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Ofsted annual report 2016/17 - Comment

Responding to Ofsted’s annual report Alison Michalska, ADCS President, said:

On social care

“Today’s report paints a largely positive picture of continuous improvement across children’s services departments. We are pleased to see this overall improvement and the sterling efforts of dedicated staff up and down the country recognised, despite the challenges of rising demand and reducing resources. Above all else this can only be a good thing for children. All directors of children’s services, whether their services have been judged to be outstanding or inadequate, are deeply committed to improving outcomes for children in their local area, striving individually and collectively to drive improvement. It is difficult to summarise the breadth of services provided for children and families in a single grade and this report helpfully recognises the need to look beyond headline judgements. Graded judgments can, and do, hide a multitude of strengths and weaknesses, and offer no certainty that two local authorities with the same judgments are providing the same quality of service and achieving the same outcomes for children in their area.

“The report finds that outcomes in many local authorities have improved as a result of them maintaining a focus on ‘getting the ‘basics right’. Whilst all local authorities are committed to this endeavour it is increasingly difficult to achieve given the LGA estimate children’s services face a £2bn funding gap by 2020. This is likely to grow if left unaddressed and could reverse much of the good progress being made to date.”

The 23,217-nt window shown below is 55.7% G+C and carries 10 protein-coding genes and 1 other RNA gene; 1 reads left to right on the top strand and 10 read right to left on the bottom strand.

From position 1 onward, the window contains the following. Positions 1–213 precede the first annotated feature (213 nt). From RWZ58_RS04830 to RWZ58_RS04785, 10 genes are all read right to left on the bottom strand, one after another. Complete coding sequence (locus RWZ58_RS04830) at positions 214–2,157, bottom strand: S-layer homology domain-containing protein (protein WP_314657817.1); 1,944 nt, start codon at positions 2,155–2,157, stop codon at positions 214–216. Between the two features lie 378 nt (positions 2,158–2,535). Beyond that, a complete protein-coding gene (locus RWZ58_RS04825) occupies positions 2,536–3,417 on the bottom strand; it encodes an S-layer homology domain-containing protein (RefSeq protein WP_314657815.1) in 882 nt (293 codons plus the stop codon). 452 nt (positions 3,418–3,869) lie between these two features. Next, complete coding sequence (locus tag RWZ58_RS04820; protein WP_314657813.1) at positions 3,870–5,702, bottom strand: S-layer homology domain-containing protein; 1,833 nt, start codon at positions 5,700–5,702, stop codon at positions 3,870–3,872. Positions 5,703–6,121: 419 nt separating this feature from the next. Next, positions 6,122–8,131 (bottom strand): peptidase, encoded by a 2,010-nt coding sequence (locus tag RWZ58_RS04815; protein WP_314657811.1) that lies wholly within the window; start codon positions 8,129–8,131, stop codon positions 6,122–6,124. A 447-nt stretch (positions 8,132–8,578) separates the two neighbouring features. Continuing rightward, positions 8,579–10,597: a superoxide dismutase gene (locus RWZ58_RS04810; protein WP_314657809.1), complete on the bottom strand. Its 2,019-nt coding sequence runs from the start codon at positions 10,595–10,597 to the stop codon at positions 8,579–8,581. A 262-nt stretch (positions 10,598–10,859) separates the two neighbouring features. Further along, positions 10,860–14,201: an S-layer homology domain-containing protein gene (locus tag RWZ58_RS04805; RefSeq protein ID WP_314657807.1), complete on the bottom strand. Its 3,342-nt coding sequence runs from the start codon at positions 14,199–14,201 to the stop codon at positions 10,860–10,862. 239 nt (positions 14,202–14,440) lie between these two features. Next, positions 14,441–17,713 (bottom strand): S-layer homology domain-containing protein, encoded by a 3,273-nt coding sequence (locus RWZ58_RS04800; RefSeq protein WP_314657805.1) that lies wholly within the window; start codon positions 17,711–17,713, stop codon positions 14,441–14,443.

On education

“Every child and young person should have access to a good quality education including a broad curriculum to help them flourish and realise their ambitions in life. We are pleased to see that many schools are delivering a good standard of education for children and young people, however that a small number of schools are not is concerning.

“Some of the concerns raised in this report around off-rolling and informal exclusions in particular are shared by ADCS. This practice is unacceptable and not in children’s best interests. Poor behaviour can signify wider problems with a child’s education or home life that are preventing them from learning. Exclusions can be disruptive for children and young people and can set them up for a lifetime of disadvantage. Supporting children and young people wherever possible to stay in the mainstream system is at the heart of the inclusion agenda. Currently, Ofsted’s framework for inspecting schools focuses on performance over the progress made by pupils over time. This does nothing to promote inclusivity across the school system which is what our most vulnerable students including children in care and children with special educational needs and disabilities both need and deserve.

“The standard of education in some secure training centres is described by HMCI as ‘extremely poor’. Children who are in conflict with the law should be treated as children first and foremost. Their behaviours can mask underlying vulnerabilities and trauma. To deprive them of their right to a good standard of education does nothing to promote their mental health and wellbeing, the development of new skills or open the door to opportunities such as steady employment. This is key to their successful rehabilitation and reintegration into society.”


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